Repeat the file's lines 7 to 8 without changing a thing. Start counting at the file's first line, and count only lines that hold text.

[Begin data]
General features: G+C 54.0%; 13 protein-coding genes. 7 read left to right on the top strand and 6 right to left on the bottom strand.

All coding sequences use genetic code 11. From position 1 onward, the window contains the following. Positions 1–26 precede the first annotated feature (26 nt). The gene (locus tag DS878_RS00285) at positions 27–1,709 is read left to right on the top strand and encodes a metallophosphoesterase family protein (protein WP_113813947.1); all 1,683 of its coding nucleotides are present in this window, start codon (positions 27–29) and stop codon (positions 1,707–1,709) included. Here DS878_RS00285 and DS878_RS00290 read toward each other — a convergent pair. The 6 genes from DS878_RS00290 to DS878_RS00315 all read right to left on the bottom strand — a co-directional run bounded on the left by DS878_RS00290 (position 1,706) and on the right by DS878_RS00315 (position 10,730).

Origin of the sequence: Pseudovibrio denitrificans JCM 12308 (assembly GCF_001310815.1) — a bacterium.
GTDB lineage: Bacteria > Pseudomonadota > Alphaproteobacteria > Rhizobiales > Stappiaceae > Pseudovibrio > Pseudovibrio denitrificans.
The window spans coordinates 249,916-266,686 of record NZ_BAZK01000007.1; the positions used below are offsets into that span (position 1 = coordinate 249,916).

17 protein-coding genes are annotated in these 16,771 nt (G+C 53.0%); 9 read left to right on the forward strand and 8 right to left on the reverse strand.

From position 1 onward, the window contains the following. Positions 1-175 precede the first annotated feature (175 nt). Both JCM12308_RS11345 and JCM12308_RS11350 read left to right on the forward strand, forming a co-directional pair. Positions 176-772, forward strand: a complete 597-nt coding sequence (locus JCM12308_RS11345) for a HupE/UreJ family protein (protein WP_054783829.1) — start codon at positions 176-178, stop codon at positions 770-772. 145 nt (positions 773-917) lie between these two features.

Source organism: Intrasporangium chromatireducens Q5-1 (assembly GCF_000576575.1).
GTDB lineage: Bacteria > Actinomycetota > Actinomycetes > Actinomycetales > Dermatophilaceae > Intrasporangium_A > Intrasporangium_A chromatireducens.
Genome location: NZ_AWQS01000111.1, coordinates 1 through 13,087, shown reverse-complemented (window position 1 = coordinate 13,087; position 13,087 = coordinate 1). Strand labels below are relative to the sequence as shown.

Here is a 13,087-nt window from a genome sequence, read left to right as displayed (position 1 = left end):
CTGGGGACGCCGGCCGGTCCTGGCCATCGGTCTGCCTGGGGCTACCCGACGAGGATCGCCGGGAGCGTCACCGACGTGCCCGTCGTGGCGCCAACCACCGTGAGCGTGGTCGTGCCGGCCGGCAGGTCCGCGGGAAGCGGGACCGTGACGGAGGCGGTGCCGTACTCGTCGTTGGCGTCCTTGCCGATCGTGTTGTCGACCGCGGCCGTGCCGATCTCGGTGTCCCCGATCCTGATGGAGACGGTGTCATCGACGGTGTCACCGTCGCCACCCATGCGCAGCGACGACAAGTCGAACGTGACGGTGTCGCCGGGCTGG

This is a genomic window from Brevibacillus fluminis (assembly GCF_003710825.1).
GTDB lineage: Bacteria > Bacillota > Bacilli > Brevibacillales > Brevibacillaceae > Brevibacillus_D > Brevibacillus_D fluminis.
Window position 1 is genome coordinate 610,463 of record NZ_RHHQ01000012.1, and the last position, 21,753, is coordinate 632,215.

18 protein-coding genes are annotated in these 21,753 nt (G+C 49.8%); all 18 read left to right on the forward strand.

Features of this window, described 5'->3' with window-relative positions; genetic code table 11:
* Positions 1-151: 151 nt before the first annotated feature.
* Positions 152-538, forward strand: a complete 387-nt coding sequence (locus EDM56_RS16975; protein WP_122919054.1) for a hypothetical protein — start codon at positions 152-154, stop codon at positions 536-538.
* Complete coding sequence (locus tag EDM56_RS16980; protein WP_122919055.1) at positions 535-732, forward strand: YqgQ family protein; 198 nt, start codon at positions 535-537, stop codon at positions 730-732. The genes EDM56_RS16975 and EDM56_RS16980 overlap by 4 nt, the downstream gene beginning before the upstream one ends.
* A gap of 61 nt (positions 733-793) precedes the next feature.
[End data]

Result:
From position 1 onward, the window contains the following. Positions 1-175 precede the first annotated feature (175 nt). Both JCM12308_RS11345 and JCM12308_RS11350 read left to right on the forward strand, forming a co-directional pair. Positions 176-772, forward strand: a complete 597-nt coding sequence (locus JCM12308_RS11345) for a HupE/UreJ family protein (protein WP_054783829.1) — start codon at positions 176-178, stop codon at positions 770-772. 145 nt (positions 773-917) lie between these two features.

Source organism: Intrasporangium chromatireducens Q5-1 (assembly GCF_000576575.1).